Does Snow Lower the Efficiency of Solar Panels?

We all know that shading and dirt can cause a lot of trouble for our solar panels. But what about snow? This is what a small research team at Michigan Technological University decided to study. They`re findings are surprising. 

A thick layer of snow on top of your solar panels is obviously no good. Thick enough, and it can even stop any sunlight from entering the photovoltaic cells. In most cases this is not a big issue. Solar panels do usually not stay covered in snow for long – even in Canada and Alaska.


The Albedo Effect

Have you noticed that your skin easier burns on a sunny snow-covered winter day? This is because of the albedo effect, or diffuse reflectivity – basically the reflecting power of a surface. White particles, such as snow, actually reflect the majority of the light they are exposed to.

The researches at Michigan Technological University found that the electrical output of solar panels actually increase a bit when there`s a little snow present. On top off the albedo effect, solar cells are typically more efficient when cooled. 

What does this mean? Should I cover my solar panels in snow? That would probably not be a good idea. The point of the study was to show that solar panels clearly are still efficient in snowy areas during the winter.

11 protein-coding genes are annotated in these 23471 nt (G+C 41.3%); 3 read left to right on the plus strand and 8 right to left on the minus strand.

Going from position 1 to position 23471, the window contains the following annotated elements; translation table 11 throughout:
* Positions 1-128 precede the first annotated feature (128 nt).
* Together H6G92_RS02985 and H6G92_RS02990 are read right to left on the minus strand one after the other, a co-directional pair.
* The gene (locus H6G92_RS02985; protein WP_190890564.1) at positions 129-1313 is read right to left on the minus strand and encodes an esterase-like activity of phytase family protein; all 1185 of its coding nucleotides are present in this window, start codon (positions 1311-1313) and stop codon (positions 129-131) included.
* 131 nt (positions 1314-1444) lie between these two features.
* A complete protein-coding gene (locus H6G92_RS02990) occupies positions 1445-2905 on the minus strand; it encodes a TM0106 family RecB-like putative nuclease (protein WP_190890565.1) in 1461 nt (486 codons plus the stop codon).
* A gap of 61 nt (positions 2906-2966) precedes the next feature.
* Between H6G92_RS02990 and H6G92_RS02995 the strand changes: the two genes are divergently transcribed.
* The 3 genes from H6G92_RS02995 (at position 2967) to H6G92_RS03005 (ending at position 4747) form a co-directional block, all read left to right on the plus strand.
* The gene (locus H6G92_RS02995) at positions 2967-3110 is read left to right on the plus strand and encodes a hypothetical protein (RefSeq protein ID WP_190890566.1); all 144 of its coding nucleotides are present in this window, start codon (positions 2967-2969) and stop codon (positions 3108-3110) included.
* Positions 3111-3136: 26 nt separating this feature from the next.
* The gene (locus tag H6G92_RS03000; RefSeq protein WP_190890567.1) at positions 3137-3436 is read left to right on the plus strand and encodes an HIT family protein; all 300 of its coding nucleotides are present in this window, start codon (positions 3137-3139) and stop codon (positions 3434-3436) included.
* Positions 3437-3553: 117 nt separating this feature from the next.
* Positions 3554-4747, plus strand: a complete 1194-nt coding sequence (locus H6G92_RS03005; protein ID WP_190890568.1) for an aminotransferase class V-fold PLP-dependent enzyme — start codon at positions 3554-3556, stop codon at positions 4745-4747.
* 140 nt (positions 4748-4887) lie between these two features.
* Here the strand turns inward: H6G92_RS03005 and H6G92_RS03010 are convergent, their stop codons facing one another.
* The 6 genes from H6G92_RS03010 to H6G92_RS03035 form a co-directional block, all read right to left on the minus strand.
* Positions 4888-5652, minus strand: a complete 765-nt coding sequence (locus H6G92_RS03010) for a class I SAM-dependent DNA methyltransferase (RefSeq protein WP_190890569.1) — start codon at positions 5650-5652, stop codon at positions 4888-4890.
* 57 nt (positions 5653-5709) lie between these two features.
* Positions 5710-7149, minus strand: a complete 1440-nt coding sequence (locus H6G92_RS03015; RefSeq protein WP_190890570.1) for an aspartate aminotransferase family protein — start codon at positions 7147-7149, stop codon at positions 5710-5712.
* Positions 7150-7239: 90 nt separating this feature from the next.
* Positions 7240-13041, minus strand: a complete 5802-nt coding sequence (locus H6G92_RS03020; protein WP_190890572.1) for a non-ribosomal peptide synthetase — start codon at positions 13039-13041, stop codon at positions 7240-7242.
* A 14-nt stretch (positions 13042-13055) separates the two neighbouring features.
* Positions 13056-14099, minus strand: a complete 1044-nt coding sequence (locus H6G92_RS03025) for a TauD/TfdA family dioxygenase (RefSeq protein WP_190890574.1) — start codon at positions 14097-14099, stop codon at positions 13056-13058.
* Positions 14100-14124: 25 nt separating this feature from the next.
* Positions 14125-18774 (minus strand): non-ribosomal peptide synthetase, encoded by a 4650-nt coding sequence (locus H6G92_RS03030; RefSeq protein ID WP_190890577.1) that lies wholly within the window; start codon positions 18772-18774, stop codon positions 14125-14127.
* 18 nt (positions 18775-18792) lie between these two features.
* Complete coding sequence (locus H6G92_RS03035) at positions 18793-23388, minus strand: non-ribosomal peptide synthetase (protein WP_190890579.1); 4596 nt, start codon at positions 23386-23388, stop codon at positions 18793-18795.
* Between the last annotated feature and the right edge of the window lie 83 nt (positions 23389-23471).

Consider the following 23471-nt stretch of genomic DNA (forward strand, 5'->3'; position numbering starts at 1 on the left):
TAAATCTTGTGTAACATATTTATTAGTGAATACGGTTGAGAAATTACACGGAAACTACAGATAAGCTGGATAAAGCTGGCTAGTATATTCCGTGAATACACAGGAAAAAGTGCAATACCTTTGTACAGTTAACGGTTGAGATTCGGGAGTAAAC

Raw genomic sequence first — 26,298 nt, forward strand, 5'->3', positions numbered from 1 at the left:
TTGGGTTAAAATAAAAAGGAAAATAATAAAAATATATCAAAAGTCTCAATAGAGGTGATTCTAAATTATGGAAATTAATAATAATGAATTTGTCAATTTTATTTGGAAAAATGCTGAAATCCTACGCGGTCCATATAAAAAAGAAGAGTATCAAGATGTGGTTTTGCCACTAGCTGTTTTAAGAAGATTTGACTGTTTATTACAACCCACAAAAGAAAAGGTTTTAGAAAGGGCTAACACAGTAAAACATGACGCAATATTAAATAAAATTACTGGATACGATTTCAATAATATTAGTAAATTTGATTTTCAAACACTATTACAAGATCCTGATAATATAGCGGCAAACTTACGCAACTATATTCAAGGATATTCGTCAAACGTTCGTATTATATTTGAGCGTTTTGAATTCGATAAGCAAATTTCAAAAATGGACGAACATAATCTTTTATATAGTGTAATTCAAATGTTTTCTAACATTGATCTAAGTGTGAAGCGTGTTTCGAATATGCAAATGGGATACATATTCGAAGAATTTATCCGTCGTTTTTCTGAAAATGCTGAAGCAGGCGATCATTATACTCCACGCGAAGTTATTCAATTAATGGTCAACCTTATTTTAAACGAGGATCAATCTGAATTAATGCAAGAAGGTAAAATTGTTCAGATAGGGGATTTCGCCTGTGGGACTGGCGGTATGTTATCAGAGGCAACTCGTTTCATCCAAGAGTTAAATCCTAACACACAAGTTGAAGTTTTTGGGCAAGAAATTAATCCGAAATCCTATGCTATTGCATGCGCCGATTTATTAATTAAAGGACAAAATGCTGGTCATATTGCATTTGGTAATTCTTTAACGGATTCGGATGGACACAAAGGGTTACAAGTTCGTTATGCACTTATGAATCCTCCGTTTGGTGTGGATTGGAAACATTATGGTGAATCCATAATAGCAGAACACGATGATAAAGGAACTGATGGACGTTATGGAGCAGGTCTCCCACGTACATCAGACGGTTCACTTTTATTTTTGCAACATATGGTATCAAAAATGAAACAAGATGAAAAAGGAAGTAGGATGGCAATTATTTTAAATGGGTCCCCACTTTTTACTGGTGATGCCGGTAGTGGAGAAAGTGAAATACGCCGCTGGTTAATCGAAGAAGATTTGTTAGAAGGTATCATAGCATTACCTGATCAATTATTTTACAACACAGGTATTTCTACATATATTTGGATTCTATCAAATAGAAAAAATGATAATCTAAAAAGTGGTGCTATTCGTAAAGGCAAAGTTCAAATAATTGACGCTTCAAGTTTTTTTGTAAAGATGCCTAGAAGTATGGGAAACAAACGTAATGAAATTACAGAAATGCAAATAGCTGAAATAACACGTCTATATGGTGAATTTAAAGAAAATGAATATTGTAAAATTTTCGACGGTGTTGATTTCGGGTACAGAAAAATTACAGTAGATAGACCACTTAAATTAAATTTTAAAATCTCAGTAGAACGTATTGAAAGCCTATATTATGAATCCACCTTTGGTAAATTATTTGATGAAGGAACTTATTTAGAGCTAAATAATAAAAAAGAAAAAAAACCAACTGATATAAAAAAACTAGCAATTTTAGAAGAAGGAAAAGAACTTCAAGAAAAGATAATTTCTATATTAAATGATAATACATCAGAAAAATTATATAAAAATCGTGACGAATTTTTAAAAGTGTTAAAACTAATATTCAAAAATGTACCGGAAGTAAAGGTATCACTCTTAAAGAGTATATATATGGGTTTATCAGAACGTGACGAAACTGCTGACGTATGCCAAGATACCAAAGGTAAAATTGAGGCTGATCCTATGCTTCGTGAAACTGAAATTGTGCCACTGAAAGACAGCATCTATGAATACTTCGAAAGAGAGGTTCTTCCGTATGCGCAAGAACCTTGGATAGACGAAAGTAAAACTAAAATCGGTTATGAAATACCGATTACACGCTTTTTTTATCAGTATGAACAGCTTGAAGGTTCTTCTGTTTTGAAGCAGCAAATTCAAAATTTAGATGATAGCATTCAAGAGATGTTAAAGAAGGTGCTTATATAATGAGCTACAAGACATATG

The researchers have collected data from several of Ontario’s huge commercial solar farms. They are now in the process of finalizing a computer model that effectively can be used to predict efficiency of solar panels as a response to snowfall.

The bottom line is this: There is likely good reason to go solar even if you live in a place with snow during the winter!

For more information, read the full paper at

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Mathias is currently doing a masters in energy and environmental engineering at NTNU in Norway. In his spare time he runs , a site that focuses on informing and promoting the use of clean, renewable energy technologies and increased energy efficiency.Connect with Mathias on Google+ or send him an email .

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